DIY Halloween Painting
How to Paint a Halloween Scarecrow
There’s a chill in the air, the leaves are showing off their autumn colors, and suddenly there’s pumpkin spice flavored stuff everywhere. You know what that means… Spooky season is upon us and Halloween is creeping closer!
To celebrate my favorite time of year, I’m sharing a little breakdown on the stages of one of my favorite Halloween paintings I’ve ever done. But readers beware!
Moment of truth here, I didn’t plan on making this little breakdown blog when I painted the original “Scarecrow Jack”. My partner Asher just happened to capture the photos of each layer after it was painted.
With Halloween creeping up around the corner, I decided to share the process anyway as best as I can. Even though this is really just a rough breakdown, you can still see how the process goes and try it out for yourself if you want!
This is a great painting to experiment and just have fun with. In the future, I’ll work to capture the process better for you but for now… Stay spooky and happy painting!
Halloween Painting Materials:
Canvas board (or stretched canvas)
Acrylic paint (black, white, orange, yellow, red, green)
Acrylic Sealer (optional)
How to Paint a Halloween Scarecrow
Step #1: Prime the Canvas
Let’s start with the basics. The first step is to prime your canvas with black gesso.
You can use white gesso but I usually stick with black gesso because it lays out my base shadows for me and creates a dark tone to the whole painting.
I suggest using at least 2 coats to cover your canvas totally. Let the gesso layers dry completely before moving on to the next step!
Step #2: Paint the Moon Base
Once your gesso is completely dry, find a round object -like a jar lid- that you can trace around. Use a pencil to lightly trace around the lid to create a full moon shape on your canvas.
You can place the moon anywhere, but I tried to put mine towards the middle.
Then, use white paint to fill in the moon circle. Once dry, dab some dark gray spots on the moon to create the shadows or craters. Go back and forth between dabbing the gray and white paints on the moon until you’re satisfied with it. Let it dry completely!
Have fun with this! This does not have to be a perfect moon since most of it will be covered up later on. Plus the moon isn’t perfectly round anyway.
Side note: You’ll notice that the moon in this picture does not match up with the pictures from the rest of the steps. I lost the original picture of this step and had to remake it.
Step #3: Add Color to the Harvest Moon
You can leave the moon white or you can add warm colors to make it into a harvest moon.
After the base coat of the moon dries completely, paint over the moon starting with yellow on the bottom, a deep orange in the middle, and red on the top.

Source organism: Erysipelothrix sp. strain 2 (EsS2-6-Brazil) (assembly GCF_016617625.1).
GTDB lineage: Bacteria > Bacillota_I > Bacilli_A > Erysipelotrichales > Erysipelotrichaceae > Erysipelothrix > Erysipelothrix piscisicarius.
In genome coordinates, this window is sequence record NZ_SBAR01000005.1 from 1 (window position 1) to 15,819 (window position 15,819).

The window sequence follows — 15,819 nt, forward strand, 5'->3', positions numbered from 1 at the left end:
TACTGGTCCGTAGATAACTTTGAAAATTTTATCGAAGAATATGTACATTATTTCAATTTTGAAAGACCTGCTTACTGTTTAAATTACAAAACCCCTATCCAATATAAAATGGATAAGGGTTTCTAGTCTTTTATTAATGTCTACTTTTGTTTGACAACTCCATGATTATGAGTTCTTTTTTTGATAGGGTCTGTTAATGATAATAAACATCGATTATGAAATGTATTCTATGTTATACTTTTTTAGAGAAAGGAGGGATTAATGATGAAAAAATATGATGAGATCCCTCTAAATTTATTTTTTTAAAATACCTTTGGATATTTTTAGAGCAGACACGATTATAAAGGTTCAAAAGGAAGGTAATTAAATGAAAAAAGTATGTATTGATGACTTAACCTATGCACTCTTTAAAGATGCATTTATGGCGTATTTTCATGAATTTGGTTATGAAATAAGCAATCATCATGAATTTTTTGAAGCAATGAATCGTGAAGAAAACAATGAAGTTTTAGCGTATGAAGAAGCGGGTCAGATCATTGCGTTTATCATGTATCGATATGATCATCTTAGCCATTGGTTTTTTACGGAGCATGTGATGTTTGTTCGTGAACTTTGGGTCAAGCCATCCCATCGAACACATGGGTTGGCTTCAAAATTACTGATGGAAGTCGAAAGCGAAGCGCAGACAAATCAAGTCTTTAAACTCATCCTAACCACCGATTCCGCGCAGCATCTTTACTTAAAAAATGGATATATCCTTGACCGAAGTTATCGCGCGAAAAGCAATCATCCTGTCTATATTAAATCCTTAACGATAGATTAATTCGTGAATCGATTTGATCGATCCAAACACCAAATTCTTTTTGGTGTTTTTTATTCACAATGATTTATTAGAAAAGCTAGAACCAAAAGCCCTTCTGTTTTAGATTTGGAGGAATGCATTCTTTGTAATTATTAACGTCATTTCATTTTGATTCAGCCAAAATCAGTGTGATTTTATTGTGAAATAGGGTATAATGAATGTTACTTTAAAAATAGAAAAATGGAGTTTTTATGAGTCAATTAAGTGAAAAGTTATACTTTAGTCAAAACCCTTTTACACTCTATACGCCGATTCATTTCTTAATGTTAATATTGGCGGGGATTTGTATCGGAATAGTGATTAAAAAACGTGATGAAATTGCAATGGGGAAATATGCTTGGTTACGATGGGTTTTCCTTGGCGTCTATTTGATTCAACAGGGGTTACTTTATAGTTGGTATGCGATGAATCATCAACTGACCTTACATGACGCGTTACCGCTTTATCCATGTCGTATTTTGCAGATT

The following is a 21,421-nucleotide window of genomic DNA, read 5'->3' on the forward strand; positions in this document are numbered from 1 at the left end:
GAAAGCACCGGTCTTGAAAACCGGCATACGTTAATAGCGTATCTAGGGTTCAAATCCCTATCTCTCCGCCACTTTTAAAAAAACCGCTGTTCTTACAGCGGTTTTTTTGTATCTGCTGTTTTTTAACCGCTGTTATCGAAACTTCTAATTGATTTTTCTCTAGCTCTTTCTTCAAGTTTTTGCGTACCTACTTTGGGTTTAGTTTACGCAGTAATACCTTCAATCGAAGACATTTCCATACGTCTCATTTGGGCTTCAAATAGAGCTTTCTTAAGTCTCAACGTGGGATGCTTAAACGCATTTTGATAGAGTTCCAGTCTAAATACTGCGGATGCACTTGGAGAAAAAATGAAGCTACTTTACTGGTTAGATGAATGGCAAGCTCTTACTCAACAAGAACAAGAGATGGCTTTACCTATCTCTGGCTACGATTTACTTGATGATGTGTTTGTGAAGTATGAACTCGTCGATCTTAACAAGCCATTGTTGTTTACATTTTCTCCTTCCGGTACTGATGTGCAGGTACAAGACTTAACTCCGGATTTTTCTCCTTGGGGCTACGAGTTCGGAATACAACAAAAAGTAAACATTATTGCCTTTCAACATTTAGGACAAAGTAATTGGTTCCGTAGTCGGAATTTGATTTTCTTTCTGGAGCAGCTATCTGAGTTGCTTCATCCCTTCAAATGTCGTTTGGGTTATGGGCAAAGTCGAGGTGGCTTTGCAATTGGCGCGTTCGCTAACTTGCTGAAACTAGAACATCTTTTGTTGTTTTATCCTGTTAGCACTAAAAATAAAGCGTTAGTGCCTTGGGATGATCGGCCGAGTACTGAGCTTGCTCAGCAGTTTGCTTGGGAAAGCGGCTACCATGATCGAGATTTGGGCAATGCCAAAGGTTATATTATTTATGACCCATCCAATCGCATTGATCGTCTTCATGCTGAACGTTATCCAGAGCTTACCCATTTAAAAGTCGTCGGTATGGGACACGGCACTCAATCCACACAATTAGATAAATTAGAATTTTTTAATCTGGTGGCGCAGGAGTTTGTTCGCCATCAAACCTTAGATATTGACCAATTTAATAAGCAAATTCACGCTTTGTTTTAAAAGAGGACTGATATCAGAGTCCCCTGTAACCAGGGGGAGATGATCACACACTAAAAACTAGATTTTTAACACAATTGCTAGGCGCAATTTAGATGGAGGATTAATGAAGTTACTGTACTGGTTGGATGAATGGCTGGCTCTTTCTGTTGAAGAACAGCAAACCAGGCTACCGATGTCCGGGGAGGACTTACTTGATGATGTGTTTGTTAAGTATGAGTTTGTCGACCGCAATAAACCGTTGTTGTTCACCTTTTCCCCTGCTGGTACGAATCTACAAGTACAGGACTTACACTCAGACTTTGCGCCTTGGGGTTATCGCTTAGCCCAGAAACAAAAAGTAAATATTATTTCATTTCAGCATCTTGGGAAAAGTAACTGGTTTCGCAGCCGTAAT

Layer and blend the colors together as you go.
Sometimes acrylic paints dry quicker than you can blend them.
To make the colors easier to blend, I thin them down with a little bit of water. Especially when painting on a canvas board.
Side Note: This step works when using semi-translucent paints. That way the gray shadows and details you added in the last step will still show through the top colors.
Step #4: Paint the Clouds
The next step is one of my favorites: painting the clouds!
To easily paint clouds, just take a round brush (or use the corner of a flat brush) and swirl it in loose, fluffy circles to create whisp-y, cloud-like formations. I used an off white with a little gray mixed in for my clouds.
Step #5: Add in a Basic Cornfield
To paint an easy cornfield, you just take some plain black paint and paint some corn stalk silhouettes across the painting.
You can paint them as tall as you’d like, I think my cornfield went up just to the middle of the board.
You want to overlap some of the stalks just a bit, but leave space in between so the moon and clouds are still peeking through.
For an added misty effect:
Take a dry brush and get a little bit of your cloud color on it.
Dab it on a paper towel to take off excess paint, you just want a hint of color left on there.
Gently dry brush the paint over the bottom half of the cornfield to create a misty effect.
Step #6: Bring on the Pumpkins!
Next, you just want to paint a few simple pumpkins and vines in the bottom corners of the canvas.
Leave plenty of space in the middle for the scarecrow. Make sure to paint several sizes and have fun with these!
Step #7: Finish with a Spooky Scarecrow
To make my scarecrow, I started by using a pencil to lightly draw out a simple scarecrow outline, including the hat, body, and jack o’ lantern head.
Then, I painted the jack o’ lantern head like my other pumpkins, this time making sure to use a bright yellow in the facial features to make it look lit up.
After the pumpkin head, I painted the hat and body with a dark gray color.
I used the yellow, orange, and light gray to make highlights on the hat and body.
Then, I finished the scarecrow with some branch arms/hands and voilà!
Optional Step: Top Coat
I like to finish all my paintings with a clear paint sealer on top (these are easy to find). This clear top coat helps make sure the whole painting has an even sheen, and adds extra protection to the painting to help the colors last. It is optional but I highly recommend it.
Make sure to check the sealer to make sure it’s compatible with your paint and your canvas type. You must also be sure to let the painting completely dry, I recommend drying for 24-48 hours, before sealing. Read and follow the instructions on the can!
If you’d like your own print of the original “Scarecrow Jack” you can find it here along with a few more Halloween prints. Be sure to browse through our website and follow us on social media for even more spooky fun! Thanks for reading!